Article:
When one of his victims from the war finds him and steals incriminating evidence of his crimes, Klaus tries to kill himself by jumping out of a high tower, but fails and becomes contained to an iron lung. His victim, Angelo (David Sust), convinces Klaus and his family that he is a nurse, and moves in with the family.
This film is disturbing in obvious ways for the subject matter, torture, and gore. But it’s also disturbing for the perspective and actions of Angelo, as the film meditates around his desire to imitate Klaus instead of enacting any sort of revenge.
What makes the film disturbing is also what makes the film worth watching; the role of the victim in film is often limited to either just being the victim, or being obsessed with revenge. “In a Glass Cage” examines the role of the victim as interchangeable.
7. Gozu (2003)
From beloved taboo director Takashi Miike, “Gozu” is a surreal film about a man’s search for his brother. Minami (Hideki Sone) loses his brother Ozaki (Sho Aikawa) in a small town the two are in while doing some mob related business.
Early in the film, the brothers get separated and the rest of the film is Minami’s search for his brother. With only a few characters featured throughout the film, it resonates a closed off and claustrophobic vibe while being reminiscent of elements of Greek mythology in Minami’s episodic quest.
Like “Eraserhead”, most of the disturbing elements of the film come from the disturbing sequences of images that are used for a surreal effect. The surrealism of the film does not overshadow the plot and adds to the odd experiences that Minami is having. “Gozu” is a must see for any Japanese horror or Takashi Miike fan.
6. Martyrs (2008)
Certainly part of the New French Extremity movement, “Martyrs” is a French-Canadian film written and directed by Pascal Laugier. As a child, Lucie (Mylene Jampanoi) was held and tortured for many years but managed to escape. Fifteen years later, Lucie breaks in and murders what appears to be a normal family.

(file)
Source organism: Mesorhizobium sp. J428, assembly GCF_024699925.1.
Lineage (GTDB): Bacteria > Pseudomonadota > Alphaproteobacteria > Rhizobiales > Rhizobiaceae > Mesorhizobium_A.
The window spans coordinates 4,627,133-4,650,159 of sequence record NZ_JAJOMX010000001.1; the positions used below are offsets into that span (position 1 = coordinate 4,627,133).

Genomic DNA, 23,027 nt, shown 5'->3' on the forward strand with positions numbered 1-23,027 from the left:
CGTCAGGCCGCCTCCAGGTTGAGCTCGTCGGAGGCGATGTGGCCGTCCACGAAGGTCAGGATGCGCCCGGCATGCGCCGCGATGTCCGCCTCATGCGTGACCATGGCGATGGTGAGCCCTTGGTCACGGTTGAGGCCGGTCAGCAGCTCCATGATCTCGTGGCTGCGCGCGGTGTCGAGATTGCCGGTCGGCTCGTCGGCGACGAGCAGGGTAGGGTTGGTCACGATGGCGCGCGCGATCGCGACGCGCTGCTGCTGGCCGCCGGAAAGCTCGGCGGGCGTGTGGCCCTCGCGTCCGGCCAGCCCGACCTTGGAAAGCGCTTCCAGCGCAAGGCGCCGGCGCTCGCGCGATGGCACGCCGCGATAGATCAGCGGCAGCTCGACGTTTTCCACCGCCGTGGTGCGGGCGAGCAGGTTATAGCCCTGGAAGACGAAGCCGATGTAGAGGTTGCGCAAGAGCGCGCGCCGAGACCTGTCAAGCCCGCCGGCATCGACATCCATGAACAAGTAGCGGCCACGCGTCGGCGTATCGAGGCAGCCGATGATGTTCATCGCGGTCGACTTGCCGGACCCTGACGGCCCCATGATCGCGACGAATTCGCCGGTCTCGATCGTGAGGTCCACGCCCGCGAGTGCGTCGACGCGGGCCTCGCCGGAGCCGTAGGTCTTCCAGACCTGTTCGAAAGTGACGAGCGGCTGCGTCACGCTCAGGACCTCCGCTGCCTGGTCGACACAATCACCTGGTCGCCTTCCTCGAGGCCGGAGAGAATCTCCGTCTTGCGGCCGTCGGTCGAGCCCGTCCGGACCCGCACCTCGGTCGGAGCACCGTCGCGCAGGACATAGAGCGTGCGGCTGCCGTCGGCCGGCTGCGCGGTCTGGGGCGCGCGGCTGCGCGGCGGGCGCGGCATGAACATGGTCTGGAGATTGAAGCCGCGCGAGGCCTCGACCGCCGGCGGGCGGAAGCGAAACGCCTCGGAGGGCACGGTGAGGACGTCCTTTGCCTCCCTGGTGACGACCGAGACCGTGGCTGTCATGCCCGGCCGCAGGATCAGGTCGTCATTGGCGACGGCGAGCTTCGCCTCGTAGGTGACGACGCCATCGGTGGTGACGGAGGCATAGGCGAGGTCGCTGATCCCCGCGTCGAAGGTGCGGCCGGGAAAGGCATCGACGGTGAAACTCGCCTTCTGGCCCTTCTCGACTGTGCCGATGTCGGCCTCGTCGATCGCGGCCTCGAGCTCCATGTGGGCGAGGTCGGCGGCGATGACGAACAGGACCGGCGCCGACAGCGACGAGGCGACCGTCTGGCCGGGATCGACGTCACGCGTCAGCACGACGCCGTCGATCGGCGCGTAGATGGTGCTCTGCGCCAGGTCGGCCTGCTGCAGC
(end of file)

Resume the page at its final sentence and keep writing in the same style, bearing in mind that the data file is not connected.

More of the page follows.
When she tells her best friend Anna (Morjana Alaoui) what she has done, Anna is horrified, even though she understands that Lucie believed that the family was the one responsible for her childhood.
When Anna is left alone at the house, she finds a secret basement where a girl is being held captive and has obviously been tortured for some time, proving that Lucie was right about the family. Anna tries to help her, but a group arrives at the house and shoots the girl.
The group restrains Anna and tells her that the point of their organization is to test the line between our reality and the afterlife. They do this by torturing people as much as physically possible without killing them in hopes of them achieving martyrdom.
The film exhibits the normal elements of extreme horror, which may be enough to disturb some viewers, such as a girl being skinned alive, but this film goes much further than its gory exterior. It explores Christian themes in a way that some Christians might not approve of, but is very effective nonetheless.